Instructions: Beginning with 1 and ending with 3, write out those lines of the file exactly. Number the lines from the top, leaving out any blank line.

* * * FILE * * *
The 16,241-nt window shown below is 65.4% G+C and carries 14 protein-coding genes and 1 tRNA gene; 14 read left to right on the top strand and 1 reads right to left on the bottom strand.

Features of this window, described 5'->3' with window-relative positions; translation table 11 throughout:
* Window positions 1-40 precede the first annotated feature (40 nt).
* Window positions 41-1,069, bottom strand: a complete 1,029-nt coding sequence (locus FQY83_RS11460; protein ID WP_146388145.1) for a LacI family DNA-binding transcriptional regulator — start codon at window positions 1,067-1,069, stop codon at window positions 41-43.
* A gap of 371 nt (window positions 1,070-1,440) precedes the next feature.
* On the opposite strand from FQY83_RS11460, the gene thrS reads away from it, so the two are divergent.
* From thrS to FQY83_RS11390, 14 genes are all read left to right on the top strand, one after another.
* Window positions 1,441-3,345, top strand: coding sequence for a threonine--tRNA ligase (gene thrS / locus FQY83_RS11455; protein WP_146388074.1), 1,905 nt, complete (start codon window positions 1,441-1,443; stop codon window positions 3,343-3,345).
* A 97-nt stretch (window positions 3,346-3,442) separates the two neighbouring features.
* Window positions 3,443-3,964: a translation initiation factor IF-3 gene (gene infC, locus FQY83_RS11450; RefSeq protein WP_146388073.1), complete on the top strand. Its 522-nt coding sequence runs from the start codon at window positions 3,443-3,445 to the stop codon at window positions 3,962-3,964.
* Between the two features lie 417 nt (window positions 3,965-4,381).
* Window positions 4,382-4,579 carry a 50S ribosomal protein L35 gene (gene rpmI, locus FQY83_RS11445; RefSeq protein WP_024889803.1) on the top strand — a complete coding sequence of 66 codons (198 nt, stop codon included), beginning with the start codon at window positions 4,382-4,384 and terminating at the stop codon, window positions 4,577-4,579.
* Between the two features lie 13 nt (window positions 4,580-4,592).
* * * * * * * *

The 16,241-nt window shown below is 65.4% G+C and carries 14 protein-coding genes and 1 tRNA gene; 14 read left to right on the top strand and 1 reads right to left on the bottom strand.

Features of this window, described 5'->3' with window-relative positions; translation table 11 throughout:
* Window positions 1-40 precede the first annotated feature (40 nt).